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|3 марта 2007 года.
Bolts Expect A Fedotenko Revival // The Tampa Tribune
By ERIK ERLENDSSON
SUNRISE - Somewhere before Nick Tarnasky's unlikely shootout winner, Johan Holmqvist's 10-for-10 shootout performance, Washington's controversial late power-play goal and Tampa Bay's MVP duo of Marty St. Louis and Vinny Lecavalier coming through late, Ruslan Fedotenko's 12th goal of the season got lost in the translation.
But it shouldn't come as much of a surprise that Fedotenko's goal with 27.9 seconds left in the second period Thursday went largely unnoticed despite the importance of that marker, which cut the Capitals' lead to 3-2 heading into the final period.
At many times this season, Fedotenko himself has been largely unnoticed, lost in the MVP campaigns of Lecavalier and St. Louis and Brad Richards' return to the scoresheet on a more regular basis.
Coming off a career-high 26 goals last season, Fedotenko was expected to produce in the absence of 30-goal scorer Fredrik Modin. Instead, from a personal standpoint, Fedotenko had one word Friday to sum up his season to date.
"Disappointing," he said. "I was expecting [more], I know I can do better. I started off really hot at the beginning of the season, but it just seems that since then I have lost my touch. I can score 25 goals. I know I can do more. It just seems like this year I've just been struggling."
Fedotenko, who is scheduled to be an unrestricted free agent at the end of the season, did jump out to a good start with five goals and nine points in the first 10 games of the season. But since then, he has seven goals and 13 assists in the past 54 games and has endured goal-less droughts of 14-, 13- and 12-game stretches. His goal Thursday was his first in 13 games and second in the past 26.
But with the season dwindling - there are 16 games remaining, including tonight at Florida - Fedotenko still can be a difference maker. As teams attempt to shut down Lecavalier and St. Louis and the scoring chances are harder to find, it is a time of year that Fedotenko can regain his clutch status and chip in with some timely goals.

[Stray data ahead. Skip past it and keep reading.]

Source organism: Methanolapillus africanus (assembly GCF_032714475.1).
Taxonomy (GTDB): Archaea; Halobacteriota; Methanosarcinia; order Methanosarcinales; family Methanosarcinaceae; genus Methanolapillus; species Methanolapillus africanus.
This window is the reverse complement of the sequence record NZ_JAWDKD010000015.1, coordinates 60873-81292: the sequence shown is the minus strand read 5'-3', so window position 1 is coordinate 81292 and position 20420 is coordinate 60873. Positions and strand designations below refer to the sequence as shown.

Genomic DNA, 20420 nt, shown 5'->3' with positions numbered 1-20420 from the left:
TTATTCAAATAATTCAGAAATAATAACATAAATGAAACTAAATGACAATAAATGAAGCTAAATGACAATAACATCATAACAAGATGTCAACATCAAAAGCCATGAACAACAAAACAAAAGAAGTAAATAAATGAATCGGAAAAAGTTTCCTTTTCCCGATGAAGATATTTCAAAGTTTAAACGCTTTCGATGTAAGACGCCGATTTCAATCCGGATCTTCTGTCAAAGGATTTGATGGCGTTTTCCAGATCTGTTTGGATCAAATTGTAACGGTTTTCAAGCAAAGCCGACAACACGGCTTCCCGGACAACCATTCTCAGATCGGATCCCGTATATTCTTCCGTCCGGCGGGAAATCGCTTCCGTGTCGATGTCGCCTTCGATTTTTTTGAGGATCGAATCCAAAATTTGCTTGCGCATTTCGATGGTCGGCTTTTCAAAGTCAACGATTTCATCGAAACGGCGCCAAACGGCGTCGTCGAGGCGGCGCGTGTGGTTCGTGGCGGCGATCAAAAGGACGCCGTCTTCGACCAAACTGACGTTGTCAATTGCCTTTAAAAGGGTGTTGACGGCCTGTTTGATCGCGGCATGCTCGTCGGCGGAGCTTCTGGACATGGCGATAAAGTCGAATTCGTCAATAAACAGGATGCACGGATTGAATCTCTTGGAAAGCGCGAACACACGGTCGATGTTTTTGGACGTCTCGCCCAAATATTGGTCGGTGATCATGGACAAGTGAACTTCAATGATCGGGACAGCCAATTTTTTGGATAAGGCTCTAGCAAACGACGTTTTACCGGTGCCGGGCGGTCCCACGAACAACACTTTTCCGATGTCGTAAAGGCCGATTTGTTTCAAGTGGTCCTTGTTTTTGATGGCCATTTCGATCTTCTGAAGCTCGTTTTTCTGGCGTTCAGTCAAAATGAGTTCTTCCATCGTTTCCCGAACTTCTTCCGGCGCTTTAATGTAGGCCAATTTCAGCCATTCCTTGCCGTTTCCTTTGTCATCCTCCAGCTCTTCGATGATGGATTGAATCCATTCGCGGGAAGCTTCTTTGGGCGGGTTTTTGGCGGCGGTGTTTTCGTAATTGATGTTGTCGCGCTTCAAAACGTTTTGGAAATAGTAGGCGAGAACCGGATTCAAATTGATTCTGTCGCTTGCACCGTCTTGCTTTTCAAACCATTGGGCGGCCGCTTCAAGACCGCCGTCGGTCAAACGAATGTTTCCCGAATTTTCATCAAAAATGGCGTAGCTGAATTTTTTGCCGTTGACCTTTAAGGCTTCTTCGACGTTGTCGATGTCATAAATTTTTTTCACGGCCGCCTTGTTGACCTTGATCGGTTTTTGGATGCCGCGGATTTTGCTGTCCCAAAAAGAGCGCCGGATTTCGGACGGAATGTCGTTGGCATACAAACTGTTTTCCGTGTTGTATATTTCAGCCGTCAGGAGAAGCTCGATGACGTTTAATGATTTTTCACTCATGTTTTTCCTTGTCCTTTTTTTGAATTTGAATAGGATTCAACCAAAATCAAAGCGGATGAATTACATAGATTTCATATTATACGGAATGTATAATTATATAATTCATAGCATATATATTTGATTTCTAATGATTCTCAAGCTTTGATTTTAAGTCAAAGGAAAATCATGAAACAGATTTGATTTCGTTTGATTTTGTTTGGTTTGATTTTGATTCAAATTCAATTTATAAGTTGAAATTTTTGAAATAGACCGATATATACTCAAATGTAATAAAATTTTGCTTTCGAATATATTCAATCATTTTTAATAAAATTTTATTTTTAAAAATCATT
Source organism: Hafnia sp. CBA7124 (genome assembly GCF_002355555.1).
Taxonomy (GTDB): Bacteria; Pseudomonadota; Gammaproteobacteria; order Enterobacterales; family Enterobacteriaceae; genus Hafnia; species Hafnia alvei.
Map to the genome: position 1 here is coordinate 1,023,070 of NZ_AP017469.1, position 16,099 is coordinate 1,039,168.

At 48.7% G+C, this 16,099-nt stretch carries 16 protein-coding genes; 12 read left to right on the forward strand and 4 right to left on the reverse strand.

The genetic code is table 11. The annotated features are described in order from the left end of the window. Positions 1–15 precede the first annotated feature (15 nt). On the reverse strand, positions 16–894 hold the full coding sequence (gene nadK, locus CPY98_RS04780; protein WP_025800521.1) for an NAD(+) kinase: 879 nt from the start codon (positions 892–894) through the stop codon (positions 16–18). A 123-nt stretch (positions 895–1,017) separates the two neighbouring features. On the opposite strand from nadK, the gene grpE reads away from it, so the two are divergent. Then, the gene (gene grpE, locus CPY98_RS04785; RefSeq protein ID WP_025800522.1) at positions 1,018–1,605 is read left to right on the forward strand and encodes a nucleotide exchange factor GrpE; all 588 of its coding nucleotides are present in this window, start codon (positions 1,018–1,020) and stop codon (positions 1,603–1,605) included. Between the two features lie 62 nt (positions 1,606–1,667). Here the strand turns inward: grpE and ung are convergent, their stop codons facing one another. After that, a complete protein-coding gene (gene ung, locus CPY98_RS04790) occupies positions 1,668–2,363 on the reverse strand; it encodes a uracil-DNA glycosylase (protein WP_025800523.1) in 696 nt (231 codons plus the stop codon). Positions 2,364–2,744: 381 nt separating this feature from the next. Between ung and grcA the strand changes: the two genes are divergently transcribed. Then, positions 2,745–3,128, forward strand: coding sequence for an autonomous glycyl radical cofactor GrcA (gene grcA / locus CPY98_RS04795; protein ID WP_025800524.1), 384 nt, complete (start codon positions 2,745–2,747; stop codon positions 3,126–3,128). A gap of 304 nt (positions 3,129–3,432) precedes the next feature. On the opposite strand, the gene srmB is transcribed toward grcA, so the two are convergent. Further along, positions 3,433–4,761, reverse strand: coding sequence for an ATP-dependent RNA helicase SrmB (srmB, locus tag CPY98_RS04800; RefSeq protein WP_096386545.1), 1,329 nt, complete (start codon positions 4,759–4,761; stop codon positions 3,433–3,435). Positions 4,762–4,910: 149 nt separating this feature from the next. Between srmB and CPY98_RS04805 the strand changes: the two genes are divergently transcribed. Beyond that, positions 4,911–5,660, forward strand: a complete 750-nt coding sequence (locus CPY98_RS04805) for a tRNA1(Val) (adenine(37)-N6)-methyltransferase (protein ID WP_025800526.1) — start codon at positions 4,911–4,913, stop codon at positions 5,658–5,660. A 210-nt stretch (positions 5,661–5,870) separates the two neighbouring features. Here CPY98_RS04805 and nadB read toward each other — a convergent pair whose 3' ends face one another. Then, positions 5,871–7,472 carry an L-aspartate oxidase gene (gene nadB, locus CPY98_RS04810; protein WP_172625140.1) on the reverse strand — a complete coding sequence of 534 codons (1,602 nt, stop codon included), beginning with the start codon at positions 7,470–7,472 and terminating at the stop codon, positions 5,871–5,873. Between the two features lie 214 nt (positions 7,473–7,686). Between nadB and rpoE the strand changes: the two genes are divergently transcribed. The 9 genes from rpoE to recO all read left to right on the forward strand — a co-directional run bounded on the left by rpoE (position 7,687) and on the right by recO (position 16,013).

"I think it's been an up-and-down year for him," Lightning coach John Tortorella said. "I think with Feds, he can be one of our better offensive players, one of our better defensive players, one of our hardest hitters on certain nights, and on other nights he can be one of our lousiest in all three categories. So we are looking for consistency.
"And this isn't to run him down, but you see how effective he can be as a hockey player in this league. And if we can get that at a key time in the season, then you have something."
Fedotenko said his pending unrestricted status and the rumors that he could potentially be on the move didn't consciously affect his game. It has been more a lack of confidence that has eroded as the season has worn on.
Yet the play he made late Thursday, taking the puck and cutting to the slot before whipping a wrist shot back to the near post as Brent Johnson was already sliding to the far post, is a play he has made many times, yet this season it just hasn't been there.
"I think sometimes in the back of my mind I am trying to play it safer," he said. "And I think it makes you lack confidence. You are not playing as well, you are not taking chances offensively enough and all that stuff and it's kind of a double-edged sword."
Fedotenko's penchant for turning it up when the chips are on the line is one reason Tampa Bay did not actively pursue a top-six forward at the trade deadline.
"I think that we'll see a resurgence from Ruslan Fedotenko," Lightning general manager Jay Feaster said. "I think Feds was a guy who was concerned about what was going to happen because he is unrestricted at the end of the year. So I think he is going to contribute offensively."
Fedotenko is hopeful Thursday's goal is a sign of things to come. And if it is, and his complete game comes around, that's a good sign for the team, too.
"I believe he can [turn it up]," Tortorella said. "It just brings us a whole new dimension offensively and defensively. There are a lot of things wrapped up in him, and when it's going it's really good for the team."